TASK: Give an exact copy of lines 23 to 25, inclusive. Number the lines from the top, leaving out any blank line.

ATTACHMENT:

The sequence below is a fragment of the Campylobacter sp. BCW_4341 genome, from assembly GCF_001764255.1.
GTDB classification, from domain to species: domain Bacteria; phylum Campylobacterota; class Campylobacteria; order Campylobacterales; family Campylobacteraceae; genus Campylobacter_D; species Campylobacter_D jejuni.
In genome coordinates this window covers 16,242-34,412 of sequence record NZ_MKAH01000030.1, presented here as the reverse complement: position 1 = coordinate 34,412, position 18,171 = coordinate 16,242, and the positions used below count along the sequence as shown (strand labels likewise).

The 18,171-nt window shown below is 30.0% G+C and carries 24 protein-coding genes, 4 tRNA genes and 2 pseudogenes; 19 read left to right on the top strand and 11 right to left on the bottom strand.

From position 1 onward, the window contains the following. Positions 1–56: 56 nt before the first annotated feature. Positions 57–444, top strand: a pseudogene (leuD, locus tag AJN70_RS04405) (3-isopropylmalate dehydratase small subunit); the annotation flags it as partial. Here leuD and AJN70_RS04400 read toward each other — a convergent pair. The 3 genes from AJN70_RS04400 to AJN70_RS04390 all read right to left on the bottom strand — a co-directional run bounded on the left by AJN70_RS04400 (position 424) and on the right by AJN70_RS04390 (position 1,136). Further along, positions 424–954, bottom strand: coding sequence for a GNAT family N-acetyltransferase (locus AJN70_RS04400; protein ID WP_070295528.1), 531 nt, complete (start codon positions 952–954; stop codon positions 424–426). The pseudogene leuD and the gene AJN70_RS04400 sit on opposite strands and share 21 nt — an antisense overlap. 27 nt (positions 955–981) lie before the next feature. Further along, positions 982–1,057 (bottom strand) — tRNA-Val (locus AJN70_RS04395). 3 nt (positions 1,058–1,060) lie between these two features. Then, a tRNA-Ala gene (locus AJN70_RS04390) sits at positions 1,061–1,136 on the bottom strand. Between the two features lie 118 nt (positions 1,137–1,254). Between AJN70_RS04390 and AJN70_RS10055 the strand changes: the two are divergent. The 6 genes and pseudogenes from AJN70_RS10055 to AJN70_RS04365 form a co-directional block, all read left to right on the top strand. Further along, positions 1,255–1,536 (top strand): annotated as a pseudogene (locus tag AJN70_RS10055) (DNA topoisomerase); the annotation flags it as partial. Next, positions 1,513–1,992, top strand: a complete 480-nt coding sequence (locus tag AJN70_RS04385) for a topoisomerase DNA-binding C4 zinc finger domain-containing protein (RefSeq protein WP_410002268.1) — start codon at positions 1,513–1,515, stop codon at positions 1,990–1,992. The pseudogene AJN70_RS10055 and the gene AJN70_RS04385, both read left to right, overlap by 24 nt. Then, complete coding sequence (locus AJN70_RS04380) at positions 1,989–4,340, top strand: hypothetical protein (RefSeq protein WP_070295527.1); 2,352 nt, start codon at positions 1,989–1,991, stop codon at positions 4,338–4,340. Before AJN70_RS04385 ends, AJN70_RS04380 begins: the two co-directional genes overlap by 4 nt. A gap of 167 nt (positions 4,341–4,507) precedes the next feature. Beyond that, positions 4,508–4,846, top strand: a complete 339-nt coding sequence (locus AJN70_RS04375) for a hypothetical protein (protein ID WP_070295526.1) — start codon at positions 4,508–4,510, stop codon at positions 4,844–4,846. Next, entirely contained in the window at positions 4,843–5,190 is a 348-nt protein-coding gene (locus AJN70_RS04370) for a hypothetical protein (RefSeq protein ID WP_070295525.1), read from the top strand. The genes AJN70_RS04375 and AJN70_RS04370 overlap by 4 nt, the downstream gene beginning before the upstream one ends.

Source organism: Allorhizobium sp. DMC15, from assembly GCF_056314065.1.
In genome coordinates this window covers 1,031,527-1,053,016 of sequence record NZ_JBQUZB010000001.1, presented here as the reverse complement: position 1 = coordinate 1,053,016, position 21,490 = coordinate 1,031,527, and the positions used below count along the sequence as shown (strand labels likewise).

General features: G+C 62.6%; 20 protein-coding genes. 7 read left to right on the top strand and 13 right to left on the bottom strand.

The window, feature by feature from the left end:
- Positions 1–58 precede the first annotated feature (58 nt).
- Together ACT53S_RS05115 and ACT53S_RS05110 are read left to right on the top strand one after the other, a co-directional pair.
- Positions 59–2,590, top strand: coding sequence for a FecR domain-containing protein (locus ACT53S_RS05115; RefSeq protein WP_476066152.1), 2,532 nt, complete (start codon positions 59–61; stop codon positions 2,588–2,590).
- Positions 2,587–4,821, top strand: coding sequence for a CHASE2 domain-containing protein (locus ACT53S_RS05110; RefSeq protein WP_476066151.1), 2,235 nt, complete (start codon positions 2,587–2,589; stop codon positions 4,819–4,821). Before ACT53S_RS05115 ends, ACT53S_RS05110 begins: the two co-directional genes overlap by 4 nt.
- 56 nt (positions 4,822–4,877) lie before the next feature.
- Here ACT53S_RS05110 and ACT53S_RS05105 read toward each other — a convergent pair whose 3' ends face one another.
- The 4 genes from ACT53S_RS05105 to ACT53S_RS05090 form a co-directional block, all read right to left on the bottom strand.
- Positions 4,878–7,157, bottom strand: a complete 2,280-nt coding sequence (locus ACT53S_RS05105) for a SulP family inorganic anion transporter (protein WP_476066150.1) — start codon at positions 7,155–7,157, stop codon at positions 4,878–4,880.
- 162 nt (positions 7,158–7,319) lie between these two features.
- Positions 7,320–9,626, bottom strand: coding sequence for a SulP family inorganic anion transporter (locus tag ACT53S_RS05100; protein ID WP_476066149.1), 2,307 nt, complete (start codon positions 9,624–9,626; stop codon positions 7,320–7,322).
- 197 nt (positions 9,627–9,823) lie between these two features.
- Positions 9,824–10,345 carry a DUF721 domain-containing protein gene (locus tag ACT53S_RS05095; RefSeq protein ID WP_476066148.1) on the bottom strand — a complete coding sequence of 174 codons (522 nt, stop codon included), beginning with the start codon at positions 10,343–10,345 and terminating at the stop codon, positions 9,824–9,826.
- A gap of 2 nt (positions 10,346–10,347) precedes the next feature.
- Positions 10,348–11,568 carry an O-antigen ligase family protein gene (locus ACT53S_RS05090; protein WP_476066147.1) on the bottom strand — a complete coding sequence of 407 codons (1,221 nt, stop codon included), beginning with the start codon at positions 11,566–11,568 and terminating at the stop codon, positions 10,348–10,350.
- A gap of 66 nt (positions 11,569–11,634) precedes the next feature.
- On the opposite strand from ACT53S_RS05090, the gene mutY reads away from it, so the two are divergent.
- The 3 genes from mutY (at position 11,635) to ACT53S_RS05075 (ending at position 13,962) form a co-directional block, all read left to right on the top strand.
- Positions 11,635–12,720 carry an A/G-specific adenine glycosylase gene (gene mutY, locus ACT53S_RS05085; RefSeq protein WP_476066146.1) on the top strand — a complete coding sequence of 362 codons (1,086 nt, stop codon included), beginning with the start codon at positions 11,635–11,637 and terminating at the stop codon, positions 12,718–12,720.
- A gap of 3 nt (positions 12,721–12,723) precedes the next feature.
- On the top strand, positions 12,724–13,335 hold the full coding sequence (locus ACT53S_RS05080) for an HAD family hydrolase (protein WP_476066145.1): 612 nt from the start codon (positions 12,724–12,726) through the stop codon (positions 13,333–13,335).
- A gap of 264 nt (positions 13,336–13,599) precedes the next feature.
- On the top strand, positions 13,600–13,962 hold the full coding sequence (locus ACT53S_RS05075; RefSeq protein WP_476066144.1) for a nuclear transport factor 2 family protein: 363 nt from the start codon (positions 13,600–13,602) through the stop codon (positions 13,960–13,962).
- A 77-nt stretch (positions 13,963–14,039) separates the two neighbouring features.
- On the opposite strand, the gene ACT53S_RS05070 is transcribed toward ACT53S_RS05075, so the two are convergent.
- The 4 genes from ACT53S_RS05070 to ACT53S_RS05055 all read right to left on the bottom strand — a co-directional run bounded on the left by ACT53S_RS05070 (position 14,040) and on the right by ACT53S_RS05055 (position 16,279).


- Positions 10,348–11,568 carry an O-antigen ligase family protein gene (locus ACT53S_RS05090; protein WP_476066147.1) on the bottom strand — a complete coding sequence of 407 codons (1,221 nt, stop codon included), beginning with the start codon at positions 11,566–11,568 and terminating at the stop codon, positions 10,348–10,350.
- A gap of 66 nt (positions 11,569–11,634) precedes the next feature.
- On the opposite strand from ACT53S_RS05090, the gene mutY reads away from it, so the two are divergent.